Building a High-Performance, Highly Engaged Culture

Hundreds of books have been written about how CEOs should create corporate cultures that use purpose and a sense of mission to help their companies perform at a high level. Thousands of speeches and similar numbers of consulting assignments have tackled the same challenge.

A group of 15 CEOs at a Chief Executive roundtable co-sponsored by PURE Insurance on “Building a High Performance, Highly Engaged Culture” concluded that the challenge is only getting greater. The rise of the Millennials, a demographic contingent of 20- and 30-year olds, means that CEOs cannot simply assume that they will embrace corporate ideals. They have their own distinct set of values that they cling to. Many, for example, choose to work short-periods of time as part of a flexible work force.

At the same time, CEOs are facing ever greater pressures to achieve short-term financial results because of the rise of increasingly successful activist investors and private equity funds—which the Germans call “locusts.” This “rampant shorter-termism,” in the words of moderator Jeff Sonnenfeld, intensifies pressures on employees and tends to erode the building of long-term trust between them and top management.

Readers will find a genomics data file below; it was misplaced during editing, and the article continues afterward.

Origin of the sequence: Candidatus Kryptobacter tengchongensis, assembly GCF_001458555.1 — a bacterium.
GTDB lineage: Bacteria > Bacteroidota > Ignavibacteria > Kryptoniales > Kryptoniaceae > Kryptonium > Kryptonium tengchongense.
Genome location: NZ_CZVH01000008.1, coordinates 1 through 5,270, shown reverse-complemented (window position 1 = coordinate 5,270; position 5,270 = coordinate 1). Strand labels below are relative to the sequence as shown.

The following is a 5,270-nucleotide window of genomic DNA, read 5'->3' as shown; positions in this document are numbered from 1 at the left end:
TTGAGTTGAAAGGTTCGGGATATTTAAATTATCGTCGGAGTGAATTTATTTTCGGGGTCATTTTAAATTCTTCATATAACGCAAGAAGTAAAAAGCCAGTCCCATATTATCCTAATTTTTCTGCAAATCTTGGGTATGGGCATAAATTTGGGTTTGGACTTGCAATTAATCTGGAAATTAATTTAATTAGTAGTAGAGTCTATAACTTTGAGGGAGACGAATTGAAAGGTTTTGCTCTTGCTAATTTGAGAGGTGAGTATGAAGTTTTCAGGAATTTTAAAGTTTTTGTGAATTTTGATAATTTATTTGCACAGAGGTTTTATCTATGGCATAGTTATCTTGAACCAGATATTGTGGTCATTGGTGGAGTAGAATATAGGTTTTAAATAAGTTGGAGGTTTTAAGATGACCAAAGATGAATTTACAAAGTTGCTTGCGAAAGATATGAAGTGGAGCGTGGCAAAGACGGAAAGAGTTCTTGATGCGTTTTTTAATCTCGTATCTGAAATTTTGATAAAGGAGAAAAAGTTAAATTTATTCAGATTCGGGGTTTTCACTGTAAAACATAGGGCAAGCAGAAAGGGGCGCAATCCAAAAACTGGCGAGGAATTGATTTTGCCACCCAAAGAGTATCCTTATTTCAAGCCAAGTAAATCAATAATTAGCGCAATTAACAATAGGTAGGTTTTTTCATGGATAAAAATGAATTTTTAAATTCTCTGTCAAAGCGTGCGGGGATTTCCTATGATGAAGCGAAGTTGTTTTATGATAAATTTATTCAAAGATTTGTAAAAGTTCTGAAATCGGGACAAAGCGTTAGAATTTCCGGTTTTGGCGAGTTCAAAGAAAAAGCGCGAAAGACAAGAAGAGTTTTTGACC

Still another factor: new waves of technology keep disrupting established industries, forcing CEOs to rapidly shift and reallocate their human resources, making it difficult to build and maintain long-term relationships with some employees. Sir Martin Sorrell, CEO of advertising giant WPP, used an old analogy to explain the situation. “Legacy companies have to change the engine of an aircraft while it is still flying,” he told participants.

The way CEOs respond to these intensified challenges to their cultures, participants agreed, varies considerably depending on:

  • The age of their companies. New companies can consciously create new cultures.
  • Their size. It’s often easier to create winning cultures in smaller companies.